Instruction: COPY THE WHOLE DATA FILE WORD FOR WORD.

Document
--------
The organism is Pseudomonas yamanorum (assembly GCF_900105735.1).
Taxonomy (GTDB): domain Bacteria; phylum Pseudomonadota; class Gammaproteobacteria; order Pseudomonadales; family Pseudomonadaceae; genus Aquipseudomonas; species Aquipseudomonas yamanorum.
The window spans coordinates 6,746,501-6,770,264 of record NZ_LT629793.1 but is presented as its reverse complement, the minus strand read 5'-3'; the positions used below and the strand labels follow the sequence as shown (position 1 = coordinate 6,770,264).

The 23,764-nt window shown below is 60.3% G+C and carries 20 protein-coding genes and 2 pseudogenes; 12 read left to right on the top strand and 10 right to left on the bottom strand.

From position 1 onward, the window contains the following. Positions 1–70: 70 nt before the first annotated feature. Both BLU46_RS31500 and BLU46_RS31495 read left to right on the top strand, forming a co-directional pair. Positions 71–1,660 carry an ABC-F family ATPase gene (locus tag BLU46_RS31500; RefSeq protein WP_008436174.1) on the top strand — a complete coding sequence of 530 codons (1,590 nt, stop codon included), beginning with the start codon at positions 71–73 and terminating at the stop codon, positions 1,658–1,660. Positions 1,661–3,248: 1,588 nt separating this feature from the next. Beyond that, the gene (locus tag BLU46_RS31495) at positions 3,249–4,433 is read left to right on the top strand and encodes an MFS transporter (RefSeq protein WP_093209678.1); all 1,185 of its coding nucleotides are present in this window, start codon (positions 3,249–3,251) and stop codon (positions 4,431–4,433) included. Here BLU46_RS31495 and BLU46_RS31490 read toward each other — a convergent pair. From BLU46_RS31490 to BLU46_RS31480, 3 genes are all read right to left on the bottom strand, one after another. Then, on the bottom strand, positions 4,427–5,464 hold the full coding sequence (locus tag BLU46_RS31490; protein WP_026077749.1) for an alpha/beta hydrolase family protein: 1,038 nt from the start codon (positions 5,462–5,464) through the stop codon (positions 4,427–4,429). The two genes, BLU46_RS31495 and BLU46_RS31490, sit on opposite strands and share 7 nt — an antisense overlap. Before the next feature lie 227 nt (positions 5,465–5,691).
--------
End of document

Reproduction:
The organism is Pseudomonas yamanorum (assembly GCF_900105735.1).
Taxonomy (GTDB): domain Bacteria; phylum Pseudomonadota; class Gammaproteobacteria; order Pseudomonadales; family Pseudomonadaceae; genus Aquipseudomonas; species Aquipseudomonas yamanorum.
The window spans coordinates 6,746,501-6,770,264 of record NZ_LT629793.1 but is presented as its reverse complement, the minus strand read 5'-3'; the positions used below and the strand labels follow the sequence as shown (position 1 = coordinate 6,770,264).

The 23,764-nt window shown below is 60.3% G+C and carries 20 protein-coding genes and 2 pseudogenes; 12 read left to right on the top strand and 10 right to left on the bottom strand.

From position 1 onward, the window contains the following. Positions 1–70: 70 nt before the first annotated feature. Both BLU46_RS31500 and BLU46_RS31495 read left to right on the top strand, forming a co-directional pair. Positions 71–1,660 carry an ABC-F family ATPase gene (locus tag BLU46_RS31500; RefSeq protein WP_008436174.1) on the top strand — a complete coding sequence of 530 codons (1,590 nt, stop codon included), beginning with the start codon at positions 71–73 and terminating at the stop codon, positions 1,658–1,660. Positions 1,661–3,248: 1,588 nt separating this feature from the next. Beyond that, the gene (locus tag BLU46_RS31495) at positions 3,249–4,433 is read left to right on the top strand and encodes an MFS transporter (RefSeq protein WP_093209678.1); all 1,185 of its coding nucleotides are present in this window, start codon (positions 3,249–3,251) and stop codon (positions 4,431–4,433) included. Here BLU46_RS31495 and BLU46_RS31490 read toward each other — a convergent pair. From BLU46_RS31490 to BLU46_RS31480, 3 genes are all read right to left on the bottom strand, one after another. Then, on the bottom strand, positions 4,427–5,464 hold the full coding sequence (locus tag BLU46_RS31490; protein WP_026077749.1) for an alpha/beta hydrolase family protein: 1,038 nt from the start codon (positions 5,462–5,464) through the stop codon (positions 4,427–4,429). The two genes, BLU46_RS31495 and BLU46_RS31490, sit on opposite strands and share 7 nt — an antisense overlap. Before the next feature lie 227 nt (positions 5,465–5,691).